So I think that’s really that’s really positive and I would very much expect that this new workflow is here to stay, going back into physical events. So what we’re going to see is basically new inventory and more efficiencies form as a result, which, when we do get into a physical event again, it’ll be even better because we’ll combine those two things. I think everyone’s prepared for it in their mindset.
What else do you feel the lockdown has changed, and how may this affect esports?
There’s a lot of people obviously reassessing their personal situation and what they’re doing as a job. They may have been made redundant or they’re on furlough and it’s giving them a chance to challenge their own personal situation. And I think as a result of that, I think a lot of people are looking at esports saying, ‘hey, this thing’s still carried on – I wouldn’t mind getting involved’.
So the fact that esports is, let’s say, ‘pandemic proof’ to some degree! I think it has actually done several things – it’s accelerated the industry, because now it’s in the minds of many more individuals that didn’t take it, let’s say, as seriously as a prospect. We’ve seen a lot of examples there.
And I think it’s added more legitimacy to the industry, it’s proved its worth to people who weren’t sure about it. So I’m excited to see how it really does impact the overall perception and ongoing business, because you would hope that a large amount of this viewership that has increased isn’t just because everyone’s at home bored, it’s actually because there was more hype around it, more people talking about it, more coverage and more activity.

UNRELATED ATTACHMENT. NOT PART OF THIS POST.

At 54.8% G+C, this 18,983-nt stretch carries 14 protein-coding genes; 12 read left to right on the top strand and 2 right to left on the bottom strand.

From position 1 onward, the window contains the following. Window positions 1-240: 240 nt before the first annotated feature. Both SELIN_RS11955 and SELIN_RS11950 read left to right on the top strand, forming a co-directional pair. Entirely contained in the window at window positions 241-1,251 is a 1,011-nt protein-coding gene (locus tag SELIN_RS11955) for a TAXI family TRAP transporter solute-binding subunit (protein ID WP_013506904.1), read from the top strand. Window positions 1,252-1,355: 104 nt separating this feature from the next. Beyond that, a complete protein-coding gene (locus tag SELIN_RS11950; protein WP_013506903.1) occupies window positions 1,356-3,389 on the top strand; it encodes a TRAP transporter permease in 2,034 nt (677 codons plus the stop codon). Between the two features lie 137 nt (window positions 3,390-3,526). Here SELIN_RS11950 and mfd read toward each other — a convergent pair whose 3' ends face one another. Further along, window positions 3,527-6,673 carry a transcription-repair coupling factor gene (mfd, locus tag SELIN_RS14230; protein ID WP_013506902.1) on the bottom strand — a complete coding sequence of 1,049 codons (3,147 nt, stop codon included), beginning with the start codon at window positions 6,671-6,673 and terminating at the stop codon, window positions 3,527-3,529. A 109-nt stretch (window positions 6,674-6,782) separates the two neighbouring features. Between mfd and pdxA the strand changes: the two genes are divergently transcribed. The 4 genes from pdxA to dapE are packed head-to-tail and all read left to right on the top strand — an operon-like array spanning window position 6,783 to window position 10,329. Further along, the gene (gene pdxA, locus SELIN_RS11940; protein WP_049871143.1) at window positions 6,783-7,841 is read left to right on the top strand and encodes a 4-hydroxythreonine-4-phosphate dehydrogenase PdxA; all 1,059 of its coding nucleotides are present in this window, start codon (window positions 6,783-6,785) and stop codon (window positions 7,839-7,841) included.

If you talk to the players they will tell you there’s been more tournaments than ever before.
‘We remain very bullish about the future; the lockdown brought gaming into the mainstream’
John Clarke, Gfinity CEO
With spectators returning to live sports events, do you expect esports to follow suit in the UK? If so, when?
Having fans back cheering on their teams this past weekend was bigger than just sport. It was a sign that our lives are now back on a pathway to normalcy. And although it was a small first step it gave the whole country a lift.
Everyone is hoping that we can now build on this. 2,000 fans in a controlled and socially distanced environment is the start. Now it is time to build on these numbers of spectators.
There is no reason why esports events should not follow suit as long as all the guidelines are followed.
Is Gfinity planning on bringing spectators back to the Gfinity Arena?
The Gfinity Arena is primarily a broadcast studio and has been open and operating since the March lockdown. The team rebuilt the production gallery and studio to respect social distancing rules and guidelines. As a result we have been able to produce and broadcast multiple shows for Formula 1, Red Bull, Cadbury and the V10 R-League with Abu Dhabi Motorsport Management throughout this period.